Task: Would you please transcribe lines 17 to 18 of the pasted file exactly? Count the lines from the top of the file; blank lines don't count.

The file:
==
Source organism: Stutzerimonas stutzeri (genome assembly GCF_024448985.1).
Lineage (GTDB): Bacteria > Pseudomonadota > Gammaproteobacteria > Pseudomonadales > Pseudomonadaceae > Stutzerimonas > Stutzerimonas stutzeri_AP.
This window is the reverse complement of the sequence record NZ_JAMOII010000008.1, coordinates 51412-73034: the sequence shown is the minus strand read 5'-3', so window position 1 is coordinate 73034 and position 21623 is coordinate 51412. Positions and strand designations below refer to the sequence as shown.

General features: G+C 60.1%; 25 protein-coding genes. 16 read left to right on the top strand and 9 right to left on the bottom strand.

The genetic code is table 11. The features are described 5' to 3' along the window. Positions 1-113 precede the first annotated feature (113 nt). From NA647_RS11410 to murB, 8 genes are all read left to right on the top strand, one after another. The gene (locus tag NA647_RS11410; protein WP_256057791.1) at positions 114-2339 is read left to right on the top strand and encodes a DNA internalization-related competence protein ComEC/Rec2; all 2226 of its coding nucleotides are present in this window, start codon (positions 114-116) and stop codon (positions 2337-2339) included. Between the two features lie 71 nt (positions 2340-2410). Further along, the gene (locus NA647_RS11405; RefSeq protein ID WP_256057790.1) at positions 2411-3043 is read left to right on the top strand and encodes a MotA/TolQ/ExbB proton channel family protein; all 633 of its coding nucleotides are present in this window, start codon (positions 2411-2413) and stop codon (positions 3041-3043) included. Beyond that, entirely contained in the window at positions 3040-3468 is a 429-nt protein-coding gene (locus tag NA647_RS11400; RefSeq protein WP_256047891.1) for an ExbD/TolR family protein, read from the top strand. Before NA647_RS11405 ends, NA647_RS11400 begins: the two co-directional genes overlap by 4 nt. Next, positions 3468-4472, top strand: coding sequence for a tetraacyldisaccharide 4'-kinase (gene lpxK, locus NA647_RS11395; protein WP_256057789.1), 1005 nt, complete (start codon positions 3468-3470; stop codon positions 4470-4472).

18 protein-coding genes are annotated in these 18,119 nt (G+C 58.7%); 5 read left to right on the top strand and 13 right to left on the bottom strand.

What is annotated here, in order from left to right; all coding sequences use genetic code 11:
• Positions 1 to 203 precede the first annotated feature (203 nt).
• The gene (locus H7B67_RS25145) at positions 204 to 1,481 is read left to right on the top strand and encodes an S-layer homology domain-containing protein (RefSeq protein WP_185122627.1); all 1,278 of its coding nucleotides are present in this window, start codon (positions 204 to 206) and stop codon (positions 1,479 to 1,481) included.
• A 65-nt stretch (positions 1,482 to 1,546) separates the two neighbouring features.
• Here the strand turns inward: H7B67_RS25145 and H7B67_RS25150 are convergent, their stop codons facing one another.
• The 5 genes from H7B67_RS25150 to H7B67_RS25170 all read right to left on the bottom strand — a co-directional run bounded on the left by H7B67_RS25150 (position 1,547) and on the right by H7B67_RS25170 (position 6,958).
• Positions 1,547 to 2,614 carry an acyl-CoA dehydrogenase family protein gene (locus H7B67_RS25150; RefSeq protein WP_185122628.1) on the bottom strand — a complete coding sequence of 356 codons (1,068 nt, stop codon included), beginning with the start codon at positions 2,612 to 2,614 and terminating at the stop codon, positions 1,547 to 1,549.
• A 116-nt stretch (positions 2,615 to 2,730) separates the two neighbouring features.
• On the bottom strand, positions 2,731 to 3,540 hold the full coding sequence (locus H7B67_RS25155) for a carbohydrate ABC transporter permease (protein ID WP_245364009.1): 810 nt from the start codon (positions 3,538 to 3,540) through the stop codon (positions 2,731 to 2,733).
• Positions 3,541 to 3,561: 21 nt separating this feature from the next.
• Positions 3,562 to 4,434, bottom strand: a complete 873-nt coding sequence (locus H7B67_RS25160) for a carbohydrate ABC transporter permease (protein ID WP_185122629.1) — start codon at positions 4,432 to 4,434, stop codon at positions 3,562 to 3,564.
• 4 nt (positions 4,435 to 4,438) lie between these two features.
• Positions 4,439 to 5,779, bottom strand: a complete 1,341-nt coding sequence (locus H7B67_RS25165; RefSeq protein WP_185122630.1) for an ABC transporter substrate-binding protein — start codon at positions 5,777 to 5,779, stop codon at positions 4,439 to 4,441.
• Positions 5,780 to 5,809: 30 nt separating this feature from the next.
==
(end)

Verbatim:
• Positions 3,562 to 4,434, bottom strand: a complete 873-nt coding sequence (locus H7B67_RS25160) for a carbohydrate ABC transporter permease (protein ID WP_185122629.1) — start codon at positions 4,432 to 4,434, stop codon at positions 3,562 to 3,564.
• 4 nt (positions 4,435 to 4,438) lie between these two features.